The Senate seat of Democrat Mary Landrieu is hanging by a thread. Unable to win an outright majority on November 5, Louisiana’s Southern-fried election laws have forced her into a December 7 runoff with the top Republican vote getter, Suzanne Haik Terrell.
It’s a close race and nobody’s taking it for granted. Right after the election, planeloads of Republican and Democratic activists parachuted into Louisiana to duke it out.
But one major left-wing group isn’t weighing in: Emily’s List.
The 17-year-old feminist PAC devoted to electing pro-choice Democratic women once supported Landrieu. No longer. Landrieu, you see, once voted to ban partial birth abortions. As far as Emily’s List is concerned, that is unforgivable.
The fact that Landrieu’s record is otherwise pro-choice and Terrell is pro-life doesn’t move it. Nor does the fact that Terrell could add one more vote to the new GOP Senate majority.
“I don’t think we are interested in electing anybody who is going to weaken abortion laws,” said Janet Harris, the PAC’s communications director. They wrote off Landrieu a long time ago, she adds.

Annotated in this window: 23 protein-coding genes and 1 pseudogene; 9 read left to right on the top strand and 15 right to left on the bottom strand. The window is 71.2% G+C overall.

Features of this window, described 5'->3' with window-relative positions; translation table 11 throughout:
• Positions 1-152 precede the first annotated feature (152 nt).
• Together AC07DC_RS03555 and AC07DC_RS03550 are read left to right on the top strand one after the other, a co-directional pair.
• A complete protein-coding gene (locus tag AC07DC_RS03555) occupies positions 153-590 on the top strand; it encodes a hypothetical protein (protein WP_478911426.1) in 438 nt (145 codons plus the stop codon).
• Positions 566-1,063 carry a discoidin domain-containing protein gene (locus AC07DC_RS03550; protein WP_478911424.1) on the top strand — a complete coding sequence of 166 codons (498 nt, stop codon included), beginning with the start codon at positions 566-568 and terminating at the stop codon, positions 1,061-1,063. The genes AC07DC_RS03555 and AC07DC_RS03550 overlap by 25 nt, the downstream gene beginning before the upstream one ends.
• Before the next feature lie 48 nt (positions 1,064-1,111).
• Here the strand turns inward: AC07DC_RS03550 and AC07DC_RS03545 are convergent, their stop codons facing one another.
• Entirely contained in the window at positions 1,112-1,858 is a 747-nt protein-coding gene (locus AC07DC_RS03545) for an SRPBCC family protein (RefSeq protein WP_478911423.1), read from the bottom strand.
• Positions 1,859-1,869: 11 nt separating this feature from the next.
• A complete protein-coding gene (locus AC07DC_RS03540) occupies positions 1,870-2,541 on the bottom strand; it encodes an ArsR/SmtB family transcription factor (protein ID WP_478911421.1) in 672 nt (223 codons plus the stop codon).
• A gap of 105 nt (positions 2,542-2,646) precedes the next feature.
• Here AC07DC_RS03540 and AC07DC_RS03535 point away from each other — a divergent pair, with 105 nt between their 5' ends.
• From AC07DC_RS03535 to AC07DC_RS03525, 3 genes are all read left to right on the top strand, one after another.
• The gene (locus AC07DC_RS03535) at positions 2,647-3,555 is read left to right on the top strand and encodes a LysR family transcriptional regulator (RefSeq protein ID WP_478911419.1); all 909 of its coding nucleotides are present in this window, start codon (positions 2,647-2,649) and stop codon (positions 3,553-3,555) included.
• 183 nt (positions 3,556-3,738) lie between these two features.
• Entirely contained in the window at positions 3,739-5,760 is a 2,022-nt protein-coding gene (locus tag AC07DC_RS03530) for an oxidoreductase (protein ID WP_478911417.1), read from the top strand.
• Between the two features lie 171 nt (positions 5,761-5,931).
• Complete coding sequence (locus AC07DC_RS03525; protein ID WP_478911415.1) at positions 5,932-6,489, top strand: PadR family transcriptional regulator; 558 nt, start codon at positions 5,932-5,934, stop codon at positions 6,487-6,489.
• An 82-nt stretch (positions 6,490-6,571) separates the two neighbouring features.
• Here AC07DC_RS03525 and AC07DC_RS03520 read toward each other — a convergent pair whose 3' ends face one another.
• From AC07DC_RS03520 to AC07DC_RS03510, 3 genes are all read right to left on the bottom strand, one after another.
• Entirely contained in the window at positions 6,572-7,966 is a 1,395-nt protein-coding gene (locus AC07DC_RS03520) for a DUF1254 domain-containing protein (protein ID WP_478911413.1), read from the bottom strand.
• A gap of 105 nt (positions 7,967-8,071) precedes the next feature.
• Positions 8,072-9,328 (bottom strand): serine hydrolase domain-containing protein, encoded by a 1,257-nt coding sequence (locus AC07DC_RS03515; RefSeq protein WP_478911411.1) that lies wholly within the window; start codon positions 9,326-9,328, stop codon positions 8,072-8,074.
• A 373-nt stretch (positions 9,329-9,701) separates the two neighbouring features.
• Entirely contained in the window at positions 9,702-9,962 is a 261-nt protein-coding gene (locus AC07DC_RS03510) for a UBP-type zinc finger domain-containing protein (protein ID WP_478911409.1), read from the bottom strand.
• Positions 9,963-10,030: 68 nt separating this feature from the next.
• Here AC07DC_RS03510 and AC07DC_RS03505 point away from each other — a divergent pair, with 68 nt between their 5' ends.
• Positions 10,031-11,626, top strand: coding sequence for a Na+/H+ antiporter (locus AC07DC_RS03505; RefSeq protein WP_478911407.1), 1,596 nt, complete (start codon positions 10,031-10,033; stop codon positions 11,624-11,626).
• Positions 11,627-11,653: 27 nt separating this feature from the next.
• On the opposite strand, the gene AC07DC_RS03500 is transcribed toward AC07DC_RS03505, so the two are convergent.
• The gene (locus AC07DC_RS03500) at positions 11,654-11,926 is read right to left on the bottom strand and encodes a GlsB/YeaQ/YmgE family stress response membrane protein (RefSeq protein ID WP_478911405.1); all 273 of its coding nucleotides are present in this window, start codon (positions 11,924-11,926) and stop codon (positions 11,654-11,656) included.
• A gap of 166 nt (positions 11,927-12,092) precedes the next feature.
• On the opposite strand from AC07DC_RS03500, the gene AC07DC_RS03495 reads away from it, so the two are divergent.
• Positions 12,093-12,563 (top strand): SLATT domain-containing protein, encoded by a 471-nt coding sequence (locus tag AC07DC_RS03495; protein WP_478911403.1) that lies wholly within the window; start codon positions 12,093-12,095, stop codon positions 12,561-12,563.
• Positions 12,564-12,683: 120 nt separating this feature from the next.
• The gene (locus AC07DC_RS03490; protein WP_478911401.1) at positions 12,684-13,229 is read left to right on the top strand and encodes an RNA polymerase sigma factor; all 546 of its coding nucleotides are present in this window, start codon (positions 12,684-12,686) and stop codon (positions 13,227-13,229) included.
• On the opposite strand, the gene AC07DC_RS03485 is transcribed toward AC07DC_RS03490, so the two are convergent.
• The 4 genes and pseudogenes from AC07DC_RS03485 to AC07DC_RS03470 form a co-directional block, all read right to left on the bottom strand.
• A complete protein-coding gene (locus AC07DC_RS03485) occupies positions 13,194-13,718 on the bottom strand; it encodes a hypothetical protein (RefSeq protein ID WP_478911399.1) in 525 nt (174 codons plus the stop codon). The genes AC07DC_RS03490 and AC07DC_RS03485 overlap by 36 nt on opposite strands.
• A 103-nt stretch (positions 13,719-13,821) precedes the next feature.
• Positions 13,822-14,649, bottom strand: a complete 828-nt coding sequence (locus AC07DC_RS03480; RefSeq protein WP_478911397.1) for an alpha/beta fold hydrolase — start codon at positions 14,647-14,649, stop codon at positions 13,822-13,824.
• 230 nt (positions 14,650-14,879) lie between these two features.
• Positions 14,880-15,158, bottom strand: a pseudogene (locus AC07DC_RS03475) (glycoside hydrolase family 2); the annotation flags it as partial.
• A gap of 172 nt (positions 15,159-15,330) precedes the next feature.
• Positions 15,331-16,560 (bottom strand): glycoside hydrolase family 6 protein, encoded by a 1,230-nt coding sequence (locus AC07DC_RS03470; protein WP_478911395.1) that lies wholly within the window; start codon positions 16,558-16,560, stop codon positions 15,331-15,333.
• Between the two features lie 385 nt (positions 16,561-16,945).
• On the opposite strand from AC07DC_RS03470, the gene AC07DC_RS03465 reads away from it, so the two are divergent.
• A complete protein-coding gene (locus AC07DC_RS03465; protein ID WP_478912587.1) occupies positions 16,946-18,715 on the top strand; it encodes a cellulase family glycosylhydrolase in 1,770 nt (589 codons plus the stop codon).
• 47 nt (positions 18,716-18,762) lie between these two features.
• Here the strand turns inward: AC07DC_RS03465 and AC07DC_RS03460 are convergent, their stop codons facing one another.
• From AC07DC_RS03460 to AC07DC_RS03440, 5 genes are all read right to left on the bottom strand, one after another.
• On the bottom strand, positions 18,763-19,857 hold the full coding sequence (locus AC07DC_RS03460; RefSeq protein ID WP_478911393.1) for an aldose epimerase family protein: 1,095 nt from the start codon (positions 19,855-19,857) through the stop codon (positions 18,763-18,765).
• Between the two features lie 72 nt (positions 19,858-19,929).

That’s only the latest in a pattern of activity that is driving liberals and Democrats alike up the wall. A growing number are beginning to wonder if the PAC’s abortion rights absolutism is undermining the Democratic Party’s efforts to control Congress.
“Don’t get me started about them,” one liberal woman activist recently told me. “They’re such purists, it’s infuriating.”
Former Clinton aide Paul Begala used his platform on CNN’s “Crossfire” earlier this year to tear into Emily’s List. “Wasn’t it Santayana who said fanaticism consists of redoubling your efforts after you’ve lost sight of your aim?” he asked.
You didn’t used to hear such griping.
For years, the women behind Emily’s List were left-wing folk heroines. Formed by 35 feminist activists in a basement in 1985, the PAC has gone on to raise tens of millions for candidates.
That includes over $20 million for the 2002 election, according to the Center for Responsive Politics. Most of that is in the form of bundled “hard money” contributions. It lays claim to electing 53 house members and 11 senators, all pro-choice Democratic women.
But in recent years, Emily’s List has been instrumental in turning a number of Democratic primaries into brutal intra-party slugfests in an effort to get pro-choice women elected.
Meanwhile, moderate Democrats who could use the cash, like Landrieu, have been scorned.
“The question is, how are you picking your fights?” one frustrated Democratic strategist told Roll Call. “Are you picking the right fights?”
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